Posted 6 December 2010
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Harper Adams is joining forces with one of Europe’s top egg producers to modernise poultry facilities and improve bird welfare at the University College.
Oaklands Farm Eggs Ltd, Telford, produce nearly 500 million eggs a year and is known for its quality eggs and excellent welfare and food safety standards.
By working with Oaklands, Harper Adams will be able to provide students with the latest facilities for both teaching and research, while the unit is run on a commercial basis.
Principal, Dr David Llewellyn, said: “We’re really pleased to be involved with Oaklands Farm Eggs. It sets the seal on a long standing relationship with the company, and will allow us to upgrade our facilities enabling the continuation of commercial egg production on site, while providing brand new teaching and research resources. It’s really tremendous to have this link.
“Students will be able to see modern standards in colony egg production that meet the new EU regulations to be introduced in 2012. This is a significant development for us and one that will be of benefit to students and the poultry sector in the longer-term.
“The sector is looking for young entrants and we’re working really hard with them to generate further interest amongst students – those who might seek a career in the industry.
“There is also a lot of research to be done on poultry and egg production in areas such as animal welfare and colony environments. Working alongside industry, we see a strong future for research in this area”.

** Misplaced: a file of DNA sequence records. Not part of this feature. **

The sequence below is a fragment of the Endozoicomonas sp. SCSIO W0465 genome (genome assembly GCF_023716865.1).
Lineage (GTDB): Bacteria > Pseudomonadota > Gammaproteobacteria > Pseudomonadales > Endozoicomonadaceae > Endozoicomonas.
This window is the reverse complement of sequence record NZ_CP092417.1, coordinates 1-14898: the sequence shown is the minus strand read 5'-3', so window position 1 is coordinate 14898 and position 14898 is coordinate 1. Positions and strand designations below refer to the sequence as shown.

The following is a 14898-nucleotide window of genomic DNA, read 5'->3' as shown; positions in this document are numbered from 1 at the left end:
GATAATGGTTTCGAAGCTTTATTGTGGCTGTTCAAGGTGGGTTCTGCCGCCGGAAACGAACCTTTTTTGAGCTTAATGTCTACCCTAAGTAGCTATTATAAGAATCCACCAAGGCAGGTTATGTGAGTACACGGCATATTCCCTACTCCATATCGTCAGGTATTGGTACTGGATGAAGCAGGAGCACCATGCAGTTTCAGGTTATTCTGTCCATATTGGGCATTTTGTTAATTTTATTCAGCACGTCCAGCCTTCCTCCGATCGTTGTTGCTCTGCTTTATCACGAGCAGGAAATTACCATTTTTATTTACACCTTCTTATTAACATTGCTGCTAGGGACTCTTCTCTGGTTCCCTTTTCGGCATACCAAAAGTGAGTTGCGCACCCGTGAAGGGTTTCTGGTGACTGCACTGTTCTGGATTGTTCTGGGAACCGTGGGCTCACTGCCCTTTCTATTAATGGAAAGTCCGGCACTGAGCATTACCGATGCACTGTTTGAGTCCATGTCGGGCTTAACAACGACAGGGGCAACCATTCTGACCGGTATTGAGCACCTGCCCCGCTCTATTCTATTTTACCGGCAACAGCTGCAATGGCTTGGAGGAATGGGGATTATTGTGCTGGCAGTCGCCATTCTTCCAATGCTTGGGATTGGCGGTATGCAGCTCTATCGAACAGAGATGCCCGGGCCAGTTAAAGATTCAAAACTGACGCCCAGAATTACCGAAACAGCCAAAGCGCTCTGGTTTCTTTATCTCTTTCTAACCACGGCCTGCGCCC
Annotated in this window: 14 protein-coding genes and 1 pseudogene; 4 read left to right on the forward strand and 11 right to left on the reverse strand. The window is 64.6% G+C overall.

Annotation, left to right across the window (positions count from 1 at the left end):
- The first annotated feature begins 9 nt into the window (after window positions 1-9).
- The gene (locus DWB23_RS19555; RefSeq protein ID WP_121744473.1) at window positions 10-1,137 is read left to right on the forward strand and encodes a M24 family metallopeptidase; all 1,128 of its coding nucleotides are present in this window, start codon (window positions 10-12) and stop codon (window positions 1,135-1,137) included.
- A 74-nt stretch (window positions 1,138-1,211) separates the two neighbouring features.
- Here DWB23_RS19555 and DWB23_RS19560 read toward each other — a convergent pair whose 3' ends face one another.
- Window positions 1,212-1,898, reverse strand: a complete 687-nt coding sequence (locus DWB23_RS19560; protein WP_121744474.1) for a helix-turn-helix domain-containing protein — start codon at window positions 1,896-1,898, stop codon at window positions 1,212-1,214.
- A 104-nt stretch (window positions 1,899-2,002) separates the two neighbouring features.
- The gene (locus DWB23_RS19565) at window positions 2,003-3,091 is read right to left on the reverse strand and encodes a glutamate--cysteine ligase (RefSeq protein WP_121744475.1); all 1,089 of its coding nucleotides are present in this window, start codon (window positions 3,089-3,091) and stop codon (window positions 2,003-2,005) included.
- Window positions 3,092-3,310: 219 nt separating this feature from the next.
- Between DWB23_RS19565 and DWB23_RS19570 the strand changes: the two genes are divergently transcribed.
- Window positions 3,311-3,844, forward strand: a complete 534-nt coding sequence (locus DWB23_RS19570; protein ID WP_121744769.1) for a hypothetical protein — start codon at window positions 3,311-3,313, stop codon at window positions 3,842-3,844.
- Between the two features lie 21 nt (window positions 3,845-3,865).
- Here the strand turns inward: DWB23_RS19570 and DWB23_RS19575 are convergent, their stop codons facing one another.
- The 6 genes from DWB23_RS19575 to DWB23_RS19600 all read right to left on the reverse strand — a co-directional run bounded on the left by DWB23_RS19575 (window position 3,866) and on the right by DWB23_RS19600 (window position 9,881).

Standards for hens are changing, with a ban on conventional cages from 2012. Oaklands won the Health and Welfare accolade at the Pig and Poultry Marketing awards 2009 for their Tecno unit, a system it plans to introduce at Harper Adams.
Oaklands Director Elwyn Griffiths, son of Aled Griffiths who founded the company, said: “At Harper, we’ll be taking the opportunity to do what we can’t always do commercially –we see the development as providing a high quality test bed to benefit our business as well as the wider industry.
“There are problems with all egg production methods – free range, barn, organic, intensive etc. But there are also many benefits. We will be offering consumers a choice and would like an open book approach with no preconceptions about the industry.
“Attracting young people into the industry is a problem. We hope to open their eyes to what is involved in running a poultry farm – so understanding efficiencies, economies, welfare and feed conversions in hope of getting students interested.
“We have seen Harper Adams grow from a small agricultural college to gain world wide recognition; likewise during that time the Oaklands business has also grown from small beginnings to be a centre of world wide excellence in the industry. Linking two such progressive centres of excellence can only be beneficial for the future of both.
Elwyn and Gareth Griffiths were crowned the Farmer’s Weekly Poultry Farmer of the Year 2010.